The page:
I don't know how anyone can cook with these things for exactly the reasons you mention. Cooking can be chaotic with many things to keep track at once. Fingers are wet, or greasy so buttons don't work. Something overflows with just a few tiny drops the thing switches off leading to a problem with something else on the stove that requires constant stirring because now you're forced to clean your hands, dry to spillage from the stove before you can continue. Lift a heavy pot from the stove and put it back down (because it was a wee bit too hot to handle) - BAM! the fucking glass is broken. (I broke already 1 induction stove from my brother and my own Ceran this way).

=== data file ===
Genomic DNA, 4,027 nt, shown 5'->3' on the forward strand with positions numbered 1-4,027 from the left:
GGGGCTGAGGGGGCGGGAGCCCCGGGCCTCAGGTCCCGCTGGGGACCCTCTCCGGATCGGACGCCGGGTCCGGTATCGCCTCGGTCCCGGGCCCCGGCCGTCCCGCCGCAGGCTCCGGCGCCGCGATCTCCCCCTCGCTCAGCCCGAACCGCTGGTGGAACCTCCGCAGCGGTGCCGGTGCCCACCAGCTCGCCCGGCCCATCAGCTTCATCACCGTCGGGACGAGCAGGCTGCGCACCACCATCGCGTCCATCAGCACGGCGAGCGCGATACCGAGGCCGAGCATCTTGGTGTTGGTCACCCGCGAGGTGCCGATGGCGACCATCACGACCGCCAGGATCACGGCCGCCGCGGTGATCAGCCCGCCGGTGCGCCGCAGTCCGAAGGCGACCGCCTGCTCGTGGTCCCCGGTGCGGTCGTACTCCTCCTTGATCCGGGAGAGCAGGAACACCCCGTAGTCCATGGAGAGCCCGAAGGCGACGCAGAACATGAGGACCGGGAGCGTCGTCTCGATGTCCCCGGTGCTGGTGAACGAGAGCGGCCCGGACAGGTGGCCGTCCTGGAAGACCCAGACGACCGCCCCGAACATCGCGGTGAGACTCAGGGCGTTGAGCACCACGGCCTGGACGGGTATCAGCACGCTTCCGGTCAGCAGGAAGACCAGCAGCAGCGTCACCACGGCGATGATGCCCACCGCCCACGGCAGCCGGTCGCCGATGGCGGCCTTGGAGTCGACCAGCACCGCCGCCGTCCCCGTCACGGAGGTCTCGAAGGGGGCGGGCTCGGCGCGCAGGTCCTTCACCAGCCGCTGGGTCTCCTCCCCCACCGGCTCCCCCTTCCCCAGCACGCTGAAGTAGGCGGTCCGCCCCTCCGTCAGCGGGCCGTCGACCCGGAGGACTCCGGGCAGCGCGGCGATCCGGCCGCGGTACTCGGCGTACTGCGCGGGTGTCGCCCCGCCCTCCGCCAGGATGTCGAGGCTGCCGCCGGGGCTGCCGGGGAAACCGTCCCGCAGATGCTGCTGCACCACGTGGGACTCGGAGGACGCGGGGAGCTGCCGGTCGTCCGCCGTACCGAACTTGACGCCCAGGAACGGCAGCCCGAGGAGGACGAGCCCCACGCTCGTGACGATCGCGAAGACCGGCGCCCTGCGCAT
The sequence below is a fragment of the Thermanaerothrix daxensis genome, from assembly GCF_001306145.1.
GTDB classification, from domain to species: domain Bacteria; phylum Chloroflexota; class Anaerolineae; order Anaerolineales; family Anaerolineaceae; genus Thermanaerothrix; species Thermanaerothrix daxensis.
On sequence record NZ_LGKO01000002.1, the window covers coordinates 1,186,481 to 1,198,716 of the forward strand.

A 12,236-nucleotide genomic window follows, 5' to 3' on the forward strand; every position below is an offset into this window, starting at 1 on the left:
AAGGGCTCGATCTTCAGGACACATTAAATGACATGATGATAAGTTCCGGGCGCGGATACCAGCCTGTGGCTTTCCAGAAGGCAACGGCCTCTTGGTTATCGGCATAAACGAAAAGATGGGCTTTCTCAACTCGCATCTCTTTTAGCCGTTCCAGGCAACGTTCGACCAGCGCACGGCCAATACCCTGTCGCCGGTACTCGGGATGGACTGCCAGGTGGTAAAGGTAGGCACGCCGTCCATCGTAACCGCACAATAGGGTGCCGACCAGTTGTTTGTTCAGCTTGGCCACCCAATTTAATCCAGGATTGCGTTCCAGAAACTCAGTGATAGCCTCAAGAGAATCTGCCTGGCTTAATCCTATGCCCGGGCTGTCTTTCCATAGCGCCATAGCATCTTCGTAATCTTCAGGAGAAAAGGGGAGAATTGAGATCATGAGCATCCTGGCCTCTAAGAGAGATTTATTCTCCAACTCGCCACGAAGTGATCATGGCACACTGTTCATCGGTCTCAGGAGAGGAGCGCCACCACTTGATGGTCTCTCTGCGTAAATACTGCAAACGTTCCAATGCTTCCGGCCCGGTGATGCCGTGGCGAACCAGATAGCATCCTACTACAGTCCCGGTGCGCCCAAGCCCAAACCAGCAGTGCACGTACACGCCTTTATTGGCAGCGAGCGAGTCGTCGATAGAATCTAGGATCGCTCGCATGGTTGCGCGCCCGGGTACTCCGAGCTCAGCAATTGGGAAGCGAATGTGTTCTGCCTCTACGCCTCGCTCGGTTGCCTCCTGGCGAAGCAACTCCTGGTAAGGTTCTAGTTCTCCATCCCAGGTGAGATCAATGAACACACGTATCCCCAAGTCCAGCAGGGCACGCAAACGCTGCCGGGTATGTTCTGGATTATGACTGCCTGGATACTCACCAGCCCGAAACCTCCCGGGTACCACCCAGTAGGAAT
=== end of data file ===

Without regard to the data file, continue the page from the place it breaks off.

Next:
WTF designed these things? Certainly not a chef!
A bialetti (moka) pot will not work because they're made from aluminum (no induction).
The whole thing upsets me so much that it's very high on my list for deciding if I can live in that country. If there is no gas cooking (most of North of Europe) un/-surprisingly the food is also terrible. Maybe there is sample-bias in my statement but I know literally nobody in my family or friends who owns a ceran/indusction stove and who is actually a great cook.
The only things better for cooking than gas are wood or coal fires. But gas is the next best natural flame.
My mother uses her bialetti moka pot on her induction stove every morning. I'm not entirely sure what you're on about.
Apparently you can use propane tanks. That's what a family told us that wanted to move into our last apartment. They swore by their cherished old gas stove, and said one of those tanks lasts them... well, I don't remember exactly, but it must have been half a year or something. In any case, much less of a hassle as I would have thought.